Last February, SeaWorld was found to be in violation of the Animal Welfare Act for keeping expired veterinary materials and failing to repair crumbling flooring in an animal enclosure.
SeaWorld said last week that Nanuq's post-mortem results won't be available for 6 to 8 weeks. The company has said that the whale, who was 31 or 32, was at the natural end of his life, citing a journal of Cetacean Research and Management that found that wild belugas live about 30 to 35 years. But there is debate in the scientific community about their lifespan - the National Oceanic and Atmospheric Administration reports that they live 35 to 50 years.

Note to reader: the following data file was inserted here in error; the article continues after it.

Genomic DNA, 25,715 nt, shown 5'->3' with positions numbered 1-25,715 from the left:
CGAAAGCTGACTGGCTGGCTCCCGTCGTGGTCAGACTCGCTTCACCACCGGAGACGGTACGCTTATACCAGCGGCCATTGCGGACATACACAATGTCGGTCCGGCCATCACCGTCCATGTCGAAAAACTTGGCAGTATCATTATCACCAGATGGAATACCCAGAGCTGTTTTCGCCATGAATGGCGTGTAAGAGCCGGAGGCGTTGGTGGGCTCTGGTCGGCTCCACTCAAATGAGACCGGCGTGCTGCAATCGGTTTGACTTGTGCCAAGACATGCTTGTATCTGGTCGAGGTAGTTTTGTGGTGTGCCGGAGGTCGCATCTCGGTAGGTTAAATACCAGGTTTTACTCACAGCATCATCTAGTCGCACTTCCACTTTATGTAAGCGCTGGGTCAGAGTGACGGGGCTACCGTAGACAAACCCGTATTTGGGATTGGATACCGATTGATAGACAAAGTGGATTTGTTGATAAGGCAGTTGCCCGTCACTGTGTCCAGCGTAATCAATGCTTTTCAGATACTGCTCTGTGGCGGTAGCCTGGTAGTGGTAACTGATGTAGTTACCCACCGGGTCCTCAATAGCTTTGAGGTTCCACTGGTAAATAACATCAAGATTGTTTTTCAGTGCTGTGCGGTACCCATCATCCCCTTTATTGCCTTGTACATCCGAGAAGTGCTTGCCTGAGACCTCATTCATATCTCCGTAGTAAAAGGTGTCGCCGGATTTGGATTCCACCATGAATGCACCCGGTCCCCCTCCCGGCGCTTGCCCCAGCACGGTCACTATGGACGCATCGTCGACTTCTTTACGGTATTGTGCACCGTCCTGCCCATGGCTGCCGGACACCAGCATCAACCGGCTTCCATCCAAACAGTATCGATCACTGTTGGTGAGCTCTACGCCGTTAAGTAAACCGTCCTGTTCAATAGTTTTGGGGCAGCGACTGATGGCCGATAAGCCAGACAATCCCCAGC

SeaWorld has cherry-picked data before to misrepresent the life spans of animals. Trainers and docents at the parks previously told visitors that wild orca whales live only 25 to 35 years, and that captive orcas live much longer, as shown in the video below. But the sighting of a 103-year-old orca named "Granny" - plus new data showing that orcas live 50 to 60 years on average in the wild - proved SeaWorld was fudging the numbers: